For this school year, Apple’s App Development with Swift curriculum will be offered in more than 30 community colleges across the country. This offering will help students learn to build apps, preparing them for careers in software development and information technology. This signifies a radical new direction in education for Cupertino: crafting curriculum. Let’s take a look at the program, what it does, and what it means for programming education.
Apple’s New Direction in Education
When I was teaching on university and community college campuses, Cupertino’s primary focus in education was selling hardware. Representatives would visit the campus and talk about the iPad, MacBook Air, and so forth. Apple seems to have a new direction in education, and is now pushing curriculum – curriculum the tech giant creates and provides at no cost.
Apple CEO Tim Cook recently visited Austin, Texas, and explained Cupertino’s vision for the endeavor. One of the nation’s largest higher learning institutions, Austin Community Collect District (ACC), will be offering the App Development with Swift course to its 74,000 students. Mr. Cook said:
We’ve seen firsthand how Apple’s app ecosystem has transformed the global economy, creating entire new industries and supporting millions of jobs. We believe passionately that same opportunity should be extended to everyone, and community colleges have a powerful reach into communities where education becomes the great equalizer.
The Swift Curriculum at a Glance
Apple designed the Swift curriculum to prepare students for job opportunities in a fast-growing economy of apps. The 900+ page eBook students can download (for free, mind you) for the course provides a strong starting point on app development. Here’s a brief overview of what the iBook covers:
- Getting Started with App Development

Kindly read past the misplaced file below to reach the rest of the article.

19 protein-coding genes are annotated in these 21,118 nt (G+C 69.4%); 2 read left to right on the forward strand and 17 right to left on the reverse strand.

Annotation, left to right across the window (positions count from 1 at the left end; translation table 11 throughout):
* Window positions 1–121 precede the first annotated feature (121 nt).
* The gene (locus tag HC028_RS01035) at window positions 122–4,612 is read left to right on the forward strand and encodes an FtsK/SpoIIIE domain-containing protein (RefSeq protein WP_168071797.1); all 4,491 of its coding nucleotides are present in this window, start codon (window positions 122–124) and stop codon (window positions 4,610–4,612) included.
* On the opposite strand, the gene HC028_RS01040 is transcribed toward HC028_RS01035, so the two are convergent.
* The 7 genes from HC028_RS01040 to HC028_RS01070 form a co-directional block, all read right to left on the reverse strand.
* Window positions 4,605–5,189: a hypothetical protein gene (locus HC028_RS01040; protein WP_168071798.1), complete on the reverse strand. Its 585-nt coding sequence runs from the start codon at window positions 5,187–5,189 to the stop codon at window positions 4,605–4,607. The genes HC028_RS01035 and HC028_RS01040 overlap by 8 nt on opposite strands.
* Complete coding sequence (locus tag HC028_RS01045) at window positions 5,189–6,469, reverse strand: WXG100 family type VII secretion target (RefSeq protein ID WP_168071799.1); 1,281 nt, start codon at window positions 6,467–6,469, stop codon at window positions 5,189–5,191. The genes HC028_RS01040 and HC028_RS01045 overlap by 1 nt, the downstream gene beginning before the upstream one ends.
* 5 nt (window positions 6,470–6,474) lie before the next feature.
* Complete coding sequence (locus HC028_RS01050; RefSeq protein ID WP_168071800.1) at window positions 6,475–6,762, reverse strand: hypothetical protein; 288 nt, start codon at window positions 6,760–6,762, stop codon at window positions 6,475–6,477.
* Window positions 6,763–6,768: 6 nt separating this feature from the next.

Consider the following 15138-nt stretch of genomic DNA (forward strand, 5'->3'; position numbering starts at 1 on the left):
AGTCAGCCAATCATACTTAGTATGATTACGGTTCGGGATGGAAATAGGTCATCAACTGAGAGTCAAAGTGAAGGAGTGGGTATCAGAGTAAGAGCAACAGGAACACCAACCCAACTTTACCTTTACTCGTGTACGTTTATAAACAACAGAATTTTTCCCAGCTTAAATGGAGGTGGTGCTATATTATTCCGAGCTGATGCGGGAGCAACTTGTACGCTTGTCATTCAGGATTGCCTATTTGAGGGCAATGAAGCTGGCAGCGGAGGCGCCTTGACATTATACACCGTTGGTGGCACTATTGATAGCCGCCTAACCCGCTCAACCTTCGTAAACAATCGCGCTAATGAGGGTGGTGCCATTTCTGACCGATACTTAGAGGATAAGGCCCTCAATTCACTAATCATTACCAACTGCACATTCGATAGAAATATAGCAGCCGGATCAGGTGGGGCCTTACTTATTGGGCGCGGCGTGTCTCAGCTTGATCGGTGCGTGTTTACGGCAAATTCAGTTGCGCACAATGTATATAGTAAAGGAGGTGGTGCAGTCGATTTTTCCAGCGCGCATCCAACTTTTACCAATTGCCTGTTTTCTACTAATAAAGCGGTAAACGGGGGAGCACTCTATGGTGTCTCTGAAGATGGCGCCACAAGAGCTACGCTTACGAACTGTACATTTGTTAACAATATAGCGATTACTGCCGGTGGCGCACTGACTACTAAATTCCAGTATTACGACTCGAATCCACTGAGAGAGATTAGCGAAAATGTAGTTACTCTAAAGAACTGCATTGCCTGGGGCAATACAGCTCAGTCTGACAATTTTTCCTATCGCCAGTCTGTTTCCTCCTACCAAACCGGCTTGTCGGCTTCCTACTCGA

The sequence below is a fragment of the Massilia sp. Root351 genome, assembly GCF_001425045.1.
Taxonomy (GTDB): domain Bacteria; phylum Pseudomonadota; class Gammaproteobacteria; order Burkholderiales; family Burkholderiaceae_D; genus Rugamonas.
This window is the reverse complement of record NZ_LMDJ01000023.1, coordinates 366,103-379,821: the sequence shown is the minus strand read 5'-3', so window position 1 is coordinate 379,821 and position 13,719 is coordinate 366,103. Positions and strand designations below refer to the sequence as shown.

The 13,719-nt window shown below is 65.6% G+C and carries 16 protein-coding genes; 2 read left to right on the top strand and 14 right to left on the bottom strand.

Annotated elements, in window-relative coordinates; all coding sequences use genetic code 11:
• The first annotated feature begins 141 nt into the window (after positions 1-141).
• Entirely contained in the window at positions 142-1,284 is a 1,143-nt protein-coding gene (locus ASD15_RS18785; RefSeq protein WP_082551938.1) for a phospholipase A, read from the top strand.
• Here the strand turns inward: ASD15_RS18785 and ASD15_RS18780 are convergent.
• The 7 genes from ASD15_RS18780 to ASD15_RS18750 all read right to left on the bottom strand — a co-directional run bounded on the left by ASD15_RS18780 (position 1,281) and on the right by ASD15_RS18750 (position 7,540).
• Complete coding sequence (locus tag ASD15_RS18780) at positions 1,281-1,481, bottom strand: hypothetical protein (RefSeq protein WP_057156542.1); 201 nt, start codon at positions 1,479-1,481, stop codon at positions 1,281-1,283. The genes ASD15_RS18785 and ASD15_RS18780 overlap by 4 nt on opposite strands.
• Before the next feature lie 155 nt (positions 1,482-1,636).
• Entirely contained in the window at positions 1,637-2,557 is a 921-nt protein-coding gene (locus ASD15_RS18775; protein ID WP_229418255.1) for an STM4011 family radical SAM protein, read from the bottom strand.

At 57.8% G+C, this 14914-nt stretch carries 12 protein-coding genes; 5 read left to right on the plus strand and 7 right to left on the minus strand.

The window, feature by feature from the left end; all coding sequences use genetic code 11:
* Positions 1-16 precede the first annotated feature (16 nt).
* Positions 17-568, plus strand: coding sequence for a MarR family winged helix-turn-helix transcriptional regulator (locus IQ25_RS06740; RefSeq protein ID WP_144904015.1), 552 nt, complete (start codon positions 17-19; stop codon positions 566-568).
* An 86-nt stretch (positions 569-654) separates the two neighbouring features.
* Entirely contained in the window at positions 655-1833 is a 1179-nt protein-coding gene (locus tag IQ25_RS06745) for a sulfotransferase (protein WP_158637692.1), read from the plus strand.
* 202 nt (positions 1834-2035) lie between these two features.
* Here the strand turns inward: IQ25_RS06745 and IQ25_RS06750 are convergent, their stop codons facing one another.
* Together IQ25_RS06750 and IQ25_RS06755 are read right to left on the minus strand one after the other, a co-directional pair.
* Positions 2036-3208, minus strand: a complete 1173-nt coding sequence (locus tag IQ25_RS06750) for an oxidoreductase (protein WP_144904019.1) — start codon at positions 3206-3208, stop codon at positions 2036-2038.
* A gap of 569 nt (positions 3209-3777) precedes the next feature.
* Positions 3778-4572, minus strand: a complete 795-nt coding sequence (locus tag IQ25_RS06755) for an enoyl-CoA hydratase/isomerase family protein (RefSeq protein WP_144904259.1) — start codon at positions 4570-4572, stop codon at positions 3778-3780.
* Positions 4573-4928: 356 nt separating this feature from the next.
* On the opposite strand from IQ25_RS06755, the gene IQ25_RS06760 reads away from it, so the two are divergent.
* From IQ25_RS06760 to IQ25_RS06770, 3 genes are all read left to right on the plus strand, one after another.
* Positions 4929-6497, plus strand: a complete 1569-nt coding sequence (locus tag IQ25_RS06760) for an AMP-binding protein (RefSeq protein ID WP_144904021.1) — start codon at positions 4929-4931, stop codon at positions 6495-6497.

- Introduction to UIKit
- Navigation and Workflows
- Tables and Persistence
- Working with the Web
- Prototyping and Project Planning
I haven’t read through the curriculum in its entirety, but I have given it a once-over. It appears quite solid, as far as providing students with what they need to become app developers. Some of the sections have even been beneficial to me in my own coding.
Apple Remains Committed to Education
Despite thoughts to the contrary, Apple seems to maintain a commitment to education. Apple might not be showing how committed it is to education in ways we’re accustomed to. However, helping to drive education towards Apple’s ecosystem is definitely a step in the right direction, though. In my time, we taught generic C++ courses for introductory programming, typically using Microsoft Windows for the platform.
Shifting the focus to Swift doesn’t necessarily mean more hardware sales for Apple. After all, since Swift is an open-source programming language, developers can program in it under Linux and other platforms. With that said, I’m sure colleges and universities are going to use it to focus on real-world app development. That means programming for iOS devices, which means more sales of Macs, iPhones, and iPads for Apple.